University of Lynchburg DMSc Doctoral Project Assignment Repository

University of Lynchburg DMSc Doctoral Project Assignment Repository


Emergency Medicine


Dr. Tom Colletti, DHSc, PA-C, DFAAPA



Introduction: Pneumonia is a challenging diagnosis for military providers in a deployed setting because they are commonly restricted to only their clinical examination. This article aims to synthesize the best available evidence to determine the feasibility and utility of ultrasound in diagnosing pneumonia in deployed and austere environments.

Materials and Methods: A literature search was conducted across multiple databases, including Medline, Embase, Scopus, and Cochrane. Search terms included pneumonia, point of care ultrasound, ultrasound, chest radiograph, and emergency medicine. Diagnostic characteristics identified included sensitivity, specificity, positive likelihood ratios, negative likelihood ratios, diagnostic odds ratios, and area under the curve. Chest radiograph findings, patient positioning, and specific ultrasound findings were also identified.

Results: Seven systematic reviews and meta-analyses met the search criteria, including rigorous analysis, standard comparison, and population characteristics. The review found ultrasound sensitivity ranging from 80%-95% and specificity 70%-96%. Positive and negative likelihood ratios were 5.37-16.8 and 0.07-0.13, respectively. Diagnostic odds ratios spanned 50 to 180.6, and the area under the curve findings were 90% to 99%. The patient position was found to influence diagnostic accuracy, with the best position being supine or semi-recumbent for posterior views and seated for lateral views. The most sensitive ultrasound finding was a focal interstitial syndrome, while the most specific was c-profile. Comparison diagnostic accuracy for chest radiograph was limited; however, the studies that included it noted a sensitivity and specificity of 76% and 91%.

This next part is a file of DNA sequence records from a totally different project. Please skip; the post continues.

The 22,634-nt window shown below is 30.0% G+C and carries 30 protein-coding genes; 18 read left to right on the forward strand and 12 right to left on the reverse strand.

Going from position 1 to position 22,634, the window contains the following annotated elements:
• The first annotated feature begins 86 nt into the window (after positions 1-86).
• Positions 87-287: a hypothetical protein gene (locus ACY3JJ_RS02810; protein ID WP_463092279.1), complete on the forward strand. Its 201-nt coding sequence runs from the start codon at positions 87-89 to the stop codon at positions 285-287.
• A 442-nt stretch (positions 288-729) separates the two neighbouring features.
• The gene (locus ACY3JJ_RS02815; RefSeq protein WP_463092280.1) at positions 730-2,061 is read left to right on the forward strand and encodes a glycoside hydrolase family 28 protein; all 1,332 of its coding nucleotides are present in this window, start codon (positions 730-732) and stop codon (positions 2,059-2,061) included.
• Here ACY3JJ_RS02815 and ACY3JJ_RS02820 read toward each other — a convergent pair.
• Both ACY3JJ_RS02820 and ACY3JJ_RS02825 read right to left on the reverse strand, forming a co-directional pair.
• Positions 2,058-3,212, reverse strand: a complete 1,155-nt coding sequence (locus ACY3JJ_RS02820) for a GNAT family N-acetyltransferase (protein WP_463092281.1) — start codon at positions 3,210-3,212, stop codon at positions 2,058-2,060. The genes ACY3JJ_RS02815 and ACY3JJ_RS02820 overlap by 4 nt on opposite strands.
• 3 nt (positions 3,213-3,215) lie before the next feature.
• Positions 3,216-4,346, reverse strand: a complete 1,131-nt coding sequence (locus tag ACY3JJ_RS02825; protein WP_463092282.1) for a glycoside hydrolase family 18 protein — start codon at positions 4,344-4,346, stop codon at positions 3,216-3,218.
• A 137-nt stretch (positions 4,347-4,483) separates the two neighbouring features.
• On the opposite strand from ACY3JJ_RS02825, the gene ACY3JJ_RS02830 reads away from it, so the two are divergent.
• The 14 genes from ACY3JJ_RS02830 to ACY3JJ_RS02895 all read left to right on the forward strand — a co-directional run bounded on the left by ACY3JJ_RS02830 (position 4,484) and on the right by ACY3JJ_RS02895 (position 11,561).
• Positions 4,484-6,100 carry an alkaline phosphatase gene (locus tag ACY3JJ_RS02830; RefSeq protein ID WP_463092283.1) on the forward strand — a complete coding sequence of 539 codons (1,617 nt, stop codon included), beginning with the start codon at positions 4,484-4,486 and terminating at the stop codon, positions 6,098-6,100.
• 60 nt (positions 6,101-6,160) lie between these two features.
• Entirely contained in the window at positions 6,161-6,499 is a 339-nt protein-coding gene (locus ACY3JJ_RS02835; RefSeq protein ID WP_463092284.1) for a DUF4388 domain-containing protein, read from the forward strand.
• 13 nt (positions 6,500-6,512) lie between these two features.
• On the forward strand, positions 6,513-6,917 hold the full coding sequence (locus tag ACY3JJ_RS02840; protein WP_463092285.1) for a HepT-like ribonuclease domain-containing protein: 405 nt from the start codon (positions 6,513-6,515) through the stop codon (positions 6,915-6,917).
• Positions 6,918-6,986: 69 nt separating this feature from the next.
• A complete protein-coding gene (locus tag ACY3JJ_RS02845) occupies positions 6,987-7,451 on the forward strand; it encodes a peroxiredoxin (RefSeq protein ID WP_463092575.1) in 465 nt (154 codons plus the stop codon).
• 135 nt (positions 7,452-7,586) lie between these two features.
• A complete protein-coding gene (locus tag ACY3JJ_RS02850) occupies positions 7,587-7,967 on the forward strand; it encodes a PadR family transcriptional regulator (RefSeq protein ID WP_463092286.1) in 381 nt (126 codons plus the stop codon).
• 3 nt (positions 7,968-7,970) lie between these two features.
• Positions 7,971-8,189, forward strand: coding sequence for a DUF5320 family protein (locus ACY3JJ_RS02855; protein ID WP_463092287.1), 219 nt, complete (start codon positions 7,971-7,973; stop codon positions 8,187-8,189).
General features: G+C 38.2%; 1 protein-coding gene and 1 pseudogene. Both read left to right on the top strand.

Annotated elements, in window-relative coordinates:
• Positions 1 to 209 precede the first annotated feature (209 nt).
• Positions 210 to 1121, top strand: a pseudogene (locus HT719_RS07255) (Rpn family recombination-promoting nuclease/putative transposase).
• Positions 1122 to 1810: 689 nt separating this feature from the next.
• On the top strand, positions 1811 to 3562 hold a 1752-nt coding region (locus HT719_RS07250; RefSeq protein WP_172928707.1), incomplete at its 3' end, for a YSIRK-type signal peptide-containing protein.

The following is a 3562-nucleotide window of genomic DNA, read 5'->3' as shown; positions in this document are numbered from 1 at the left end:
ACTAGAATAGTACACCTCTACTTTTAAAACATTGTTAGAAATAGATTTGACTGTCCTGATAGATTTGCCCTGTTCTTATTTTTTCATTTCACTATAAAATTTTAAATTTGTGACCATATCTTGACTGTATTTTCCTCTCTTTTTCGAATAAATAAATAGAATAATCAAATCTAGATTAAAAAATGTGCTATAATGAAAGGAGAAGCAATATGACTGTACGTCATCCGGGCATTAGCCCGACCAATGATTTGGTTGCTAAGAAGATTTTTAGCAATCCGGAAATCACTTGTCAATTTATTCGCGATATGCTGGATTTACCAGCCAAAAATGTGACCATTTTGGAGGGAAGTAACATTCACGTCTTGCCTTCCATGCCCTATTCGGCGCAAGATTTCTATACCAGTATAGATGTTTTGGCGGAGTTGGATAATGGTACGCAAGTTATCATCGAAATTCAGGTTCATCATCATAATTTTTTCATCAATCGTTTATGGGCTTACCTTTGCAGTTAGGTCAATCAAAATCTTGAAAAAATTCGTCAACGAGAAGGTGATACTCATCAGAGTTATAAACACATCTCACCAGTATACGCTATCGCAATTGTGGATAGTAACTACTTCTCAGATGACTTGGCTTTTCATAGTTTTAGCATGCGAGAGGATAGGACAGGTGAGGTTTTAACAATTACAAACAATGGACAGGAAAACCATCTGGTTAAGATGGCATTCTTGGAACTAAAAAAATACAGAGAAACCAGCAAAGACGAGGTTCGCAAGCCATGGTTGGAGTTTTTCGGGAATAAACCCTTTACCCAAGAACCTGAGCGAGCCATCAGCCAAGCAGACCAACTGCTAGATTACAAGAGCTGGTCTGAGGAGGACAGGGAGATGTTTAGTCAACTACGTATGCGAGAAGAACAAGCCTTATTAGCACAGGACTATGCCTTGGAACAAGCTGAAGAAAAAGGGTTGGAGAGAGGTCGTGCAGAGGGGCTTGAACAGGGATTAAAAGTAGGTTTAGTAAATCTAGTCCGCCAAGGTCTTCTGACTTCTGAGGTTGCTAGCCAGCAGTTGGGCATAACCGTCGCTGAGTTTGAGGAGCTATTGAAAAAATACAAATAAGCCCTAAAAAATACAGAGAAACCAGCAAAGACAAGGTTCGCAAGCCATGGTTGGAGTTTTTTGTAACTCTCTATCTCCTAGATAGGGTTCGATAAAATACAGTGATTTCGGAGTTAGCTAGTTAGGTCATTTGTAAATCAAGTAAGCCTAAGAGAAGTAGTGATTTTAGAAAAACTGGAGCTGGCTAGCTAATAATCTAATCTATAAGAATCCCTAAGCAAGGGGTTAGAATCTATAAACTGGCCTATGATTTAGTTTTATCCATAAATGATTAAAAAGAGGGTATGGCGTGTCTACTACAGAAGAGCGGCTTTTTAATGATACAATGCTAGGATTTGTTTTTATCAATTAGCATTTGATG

Conclusion: Lung ultrasound shows promise as a tool in diagnosing pneumonia in adult patients, with better sensitivity and specificity than chest radiography. Nevertheless, the level of training needed for accurate diagnoses and the best protocol for detection remains unclear. No studies directly evaluated ultrasound-guided pneumonia diagnosis in low-resource or deployed environments, identifying a practice gap for further research. Military medical professionals should consider ultrasound a valuable tool in their facilities; however, they must develop best practices to diagnose pneumonia at the bedside accurately.

Keywords: Point of care ultrasound, ultrasound, chest radiograph, pneumonia, emergency medicine


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